Risk Rap

Rapping About a World at Risk

Eco and Econ Hardship of the Iowa Floods

Just when the price of corn was hitting $7 a bushel, Iowa’s farmers were counting on making a killing this year. The rise in the price of agricultural products due to increased global demand was one of this years few favorable economic developments that farmers were looking to capitalize on. Unfortunately Mother Nature threw them an awful curve ball and wiped out many farms that abutted the angry rivers of the Midwest. The loss of 10% of the states corn yields, has also hurt soybeans and other crops. Though it will certainly drive prices even higher, for the farmers whose fields are underwater , this year will bring financial hardship not abundance as some have thought only a week or two ago.

Longer term the floods destruction may also significantly damage soil and water quality due to the spread of toxins, hazardous waste, dead farm animals and other industrial pollutants rippling through the farmlands as the flood spreads. If 10% of the areas farmland is affected this will command a premium on agricultural futures for years to come.

Eventually, the flood waters will drain off from the once rich arable soil, carrying with it all the fertilizers, petroleum by products and other effluents into the Mississippi River. As it passes New Orleans it won’t be far from its final destination where it can cause considerable damage to the waters of The Gulf of Mexico and its struggling aquaculture and fishing industries.

The Army Corps of Engineers has issued 13 million sandbags. Those sandbags will have to be hand filled. The amount of labor, energy and resources expended to fill those bags in a valiant struggle to buttress failing levee systems is a testament to the American spirit to endure.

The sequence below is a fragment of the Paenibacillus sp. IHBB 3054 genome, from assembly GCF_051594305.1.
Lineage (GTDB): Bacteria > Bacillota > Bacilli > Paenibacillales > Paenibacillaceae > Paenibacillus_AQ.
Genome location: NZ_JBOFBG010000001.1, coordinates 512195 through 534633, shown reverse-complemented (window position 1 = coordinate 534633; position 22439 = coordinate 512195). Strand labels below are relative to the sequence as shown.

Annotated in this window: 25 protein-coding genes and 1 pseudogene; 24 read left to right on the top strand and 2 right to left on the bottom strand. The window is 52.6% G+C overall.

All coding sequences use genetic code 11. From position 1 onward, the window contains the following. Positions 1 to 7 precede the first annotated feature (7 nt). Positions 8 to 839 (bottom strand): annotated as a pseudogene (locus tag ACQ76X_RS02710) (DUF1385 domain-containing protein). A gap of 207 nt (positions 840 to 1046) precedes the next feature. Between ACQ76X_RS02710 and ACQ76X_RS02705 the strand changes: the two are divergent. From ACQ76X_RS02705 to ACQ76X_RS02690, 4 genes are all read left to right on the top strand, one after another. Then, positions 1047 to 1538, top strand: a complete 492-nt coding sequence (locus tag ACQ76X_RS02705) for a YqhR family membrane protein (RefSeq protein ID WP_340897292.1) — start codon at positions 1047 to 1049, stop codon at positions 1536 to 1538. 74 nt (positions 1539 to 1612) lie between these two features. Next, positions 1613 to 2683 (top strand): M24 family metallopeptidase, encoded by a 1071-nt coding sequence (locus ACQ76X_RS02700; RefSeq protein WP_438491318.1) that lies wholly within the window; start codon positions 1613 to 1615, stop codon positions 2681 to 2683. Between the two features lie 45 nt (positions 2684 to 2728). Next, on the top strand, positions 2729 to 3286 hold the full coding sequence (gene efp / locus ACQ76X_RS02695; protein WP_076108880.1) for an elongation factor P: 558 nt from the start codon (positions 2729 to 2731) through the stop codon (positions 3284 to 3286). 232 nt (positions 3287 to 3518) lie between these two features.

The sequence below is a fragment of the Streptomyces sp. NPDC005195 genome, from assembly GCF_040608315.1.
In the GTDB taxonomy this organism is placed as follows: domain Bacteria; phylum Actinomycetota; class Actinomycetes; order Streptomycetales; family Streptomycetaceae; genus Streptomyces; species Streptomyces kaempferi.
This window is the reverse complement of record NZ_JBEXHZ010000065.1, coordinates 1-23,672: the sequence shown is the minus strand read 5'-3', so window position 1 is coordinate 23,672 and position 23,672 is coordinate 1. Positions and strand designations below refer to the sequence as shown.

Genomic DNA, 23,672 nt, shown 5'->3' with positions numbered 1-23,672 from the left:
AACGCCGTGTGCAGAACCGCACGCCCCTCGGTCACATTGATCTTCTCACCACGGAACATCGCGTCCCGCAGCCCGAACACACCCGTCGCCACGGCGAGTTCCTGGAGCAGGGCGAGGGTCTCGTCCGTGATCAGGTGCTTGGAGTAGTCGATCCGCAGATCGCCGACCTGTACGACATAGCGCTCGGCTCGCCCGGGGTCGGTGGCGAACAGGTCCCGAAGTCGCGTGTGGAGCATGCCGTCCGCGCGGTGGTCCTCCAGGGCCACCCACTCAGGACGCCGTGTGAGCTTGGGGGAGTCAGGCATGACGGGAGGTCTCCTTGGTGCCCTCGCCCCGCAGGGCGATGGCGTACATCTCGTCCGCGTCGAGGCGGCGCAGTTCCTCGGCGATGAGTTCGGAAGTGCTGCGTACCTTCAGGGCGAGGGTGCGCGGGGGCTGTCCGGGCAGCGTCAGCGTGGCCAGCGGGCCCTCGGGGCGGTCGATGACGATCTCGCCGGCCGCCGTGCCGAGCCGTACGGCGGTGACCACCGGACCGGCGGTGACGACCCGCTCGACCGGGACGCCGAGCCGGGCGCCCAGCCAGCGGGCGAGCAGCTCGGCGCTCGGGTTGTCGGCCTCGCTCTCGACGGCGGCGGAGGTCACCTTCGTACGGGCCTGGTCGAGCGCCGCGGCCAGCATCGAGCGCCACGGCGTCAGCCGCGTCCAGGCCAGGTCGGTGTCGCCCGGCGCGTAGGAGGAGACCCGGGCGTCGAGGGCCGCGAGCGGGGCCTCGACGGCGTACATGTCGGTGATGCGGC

As we tally the awful cost of this catastrophic event lets be mindful that investment in our infrastructure is a critical issue that is central to our national defense. I can’t help but think what a wise decision a $2 billion investment in levees would have returned to this country in saved expense and opportunity cost. The old adage that an ounce of prevention is worth a pound of cure is sure sage advice that unfortunately we always seem to dismiss as a meaningless cliche.

We’ll close this post with a favorite from the old Granges of the Midwest.

Let’s listen to Woody Guthrie sing “This land is Your Land.”

Risk: infrastructure, agriculture, aquaculture, water, Mississippi River, Gulf of Mexico, inflation, arable land, crop yields

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June 18, 2008 - Posted by | environment, folk, homelessness, infrastructure, risk management | , , , , , , , , ,

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